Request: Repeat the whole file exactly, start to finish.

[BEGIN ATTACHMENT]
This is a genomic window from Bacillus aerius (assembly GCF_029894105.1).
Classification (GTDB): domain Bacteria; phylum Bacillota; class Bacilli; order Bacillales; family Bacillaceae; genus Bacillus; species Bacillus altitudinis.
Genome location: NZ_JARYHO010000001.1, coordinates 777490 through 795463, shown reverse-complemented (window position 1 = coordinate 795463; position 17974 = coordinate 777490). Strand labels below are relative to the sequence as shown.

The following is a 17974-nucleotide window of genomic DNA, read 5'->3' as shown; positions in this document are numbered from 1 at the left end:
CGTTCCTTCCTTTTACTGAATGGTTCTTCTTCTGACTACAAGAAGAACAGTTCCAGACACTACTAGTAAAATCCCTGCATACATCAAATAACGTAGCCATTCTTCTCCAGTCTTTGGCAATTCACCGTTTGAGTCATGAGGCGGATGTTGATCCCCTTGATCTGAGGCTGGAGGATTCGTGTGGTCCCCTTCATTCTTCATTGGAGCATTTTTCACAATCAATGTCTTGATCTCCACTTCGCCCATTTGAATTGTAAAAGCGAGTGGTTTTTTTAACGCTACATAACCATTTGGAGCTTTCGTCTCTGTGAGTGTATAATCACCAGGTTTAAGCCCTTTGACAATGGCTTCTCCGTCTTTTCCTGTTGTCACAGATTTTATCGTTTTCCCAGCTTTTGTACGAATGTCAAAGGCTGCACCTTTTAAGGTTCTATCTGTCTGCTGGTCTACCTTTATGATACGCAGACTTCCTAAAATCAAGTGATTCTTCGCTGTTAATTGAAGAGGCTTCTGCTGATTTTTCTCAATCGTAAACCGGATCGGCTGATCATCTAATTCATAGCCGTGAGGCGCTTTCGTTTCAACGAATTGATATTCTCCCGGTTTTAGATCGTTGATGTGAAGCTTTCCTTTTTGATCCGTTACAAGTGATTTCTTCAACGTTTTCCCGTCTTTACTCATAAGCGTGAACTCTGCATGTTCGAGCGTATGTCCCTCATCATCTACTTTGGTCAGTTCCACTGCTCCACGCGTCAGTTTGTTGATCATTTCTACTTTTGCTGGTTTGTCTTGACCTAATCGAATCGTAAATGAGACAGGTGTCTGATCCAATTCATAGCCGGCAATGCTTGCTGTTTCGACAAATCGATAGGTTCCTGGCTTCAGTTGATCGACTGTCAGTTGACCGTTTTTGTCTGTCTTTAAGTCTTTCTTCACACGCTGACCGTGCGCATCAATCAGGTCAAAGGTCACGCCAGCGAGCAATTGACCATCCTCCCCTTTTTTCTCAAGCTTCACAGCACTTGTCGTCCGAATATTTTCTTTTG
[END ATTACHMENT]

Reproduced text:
This is a genomic window from Bacillus aerius (assembly GCF_029894105.1).
Classification (GTDB): domain Bacteria; phylum Bacillota; class Bacilli; order Bacillales; family Bacillaceae; genus Bacillus; species Bacillus altitudinis.
Genome location: NZ_JARYHO010000001.1, coordinates 777490 through 795463, shown reverse-complemented (window position 1 = coordinate 795463; position 17974 = coordinate 777490). Strand labels below are relative to the sequence as shown.

The following is a 17974-nucleotide window of genomic DNA, read 5'->3' as shown; positions in this document are numbered from 1 at the left end:
CGTTCCTTCCTTTTACTGAATGGTTCTTCTTCTGACTACAAGAAGAACAGTTCCAGACACTACTAGTAAAATCCCTGCATACATCAAATAACGTAGCCATTCTTCTCCAGTCTTTGGCAATTCACCGTTTGAGTCATGAGGCGGATGTTGATCCCCTTGATCTGAGGCTGGAGGATTCGTGTGGTCCCCTTCATTCTTCATTGGAGCATTTTTCACAATCAATGTCTTGATCTCCACTTCGCCCATTTGAATTGTAAAAGCGAGTGGTTTTTTTAACGCTACATAACCATTTGGAGCTTTCGTCTCTGTGAGTGTATAATCACCAGGTTTAAGCCCTTTGACAATGGCTTCTCCGTCTTTTCCTGTTGTCACAGATTTTATCGTTTTCCCAGCTTTTGTACGAATGTCAAAGGCTGCACCTTTTAAGGTTCTATCTGTCTGCTGGTCTACCTTTATGATACGCAGACTTCCTAAAATCAAGTGATTCTTCGCTGTTAATTGAAGAGGCTTCTGCTGATTTTTCTCAATCGTAAACCGGATCGGCTGATCATCTAATTCATAGCCGTGAGGCGCTTTCGTTTCAACGAATTGATATTCTCCCGGTTTTAGATCGTTGATGTGAAGCTTTCCTTTTTGATCCGTTACAAGTGATTTCTTCAACGTTTTCCCGTCTTTACTCATAAGCGTGAACTCTGCATGTTCGAGCGTATGTCCCTCATCATCTACTTTGGTCAGTTCCACTGCTCCACGCGTCAGTTTGTTGATCATTTCTACTTTTGCTGGTTTGTCTTGACCTAATCGAATCGTAAATGAGACAGGTGTCTGATCCAATTCATAGCCGGCAATGCTTGCTGTTTCGACAAATCGATAGGTTCCTGGCTTCAGTTGATCGACTGTCAGTTGACCGTTTTTGTCTGTCTTTAAGTCTTTCTTCACACGCTGACCGTGCGCATCAATCAGGTCAAAGGTCACGCCAGCGAGCAATTGACCATCCTCCCCTTTTTTCTCAAGCTTCACAGCACTTGTCGTCCGAATATTTTCTTTTG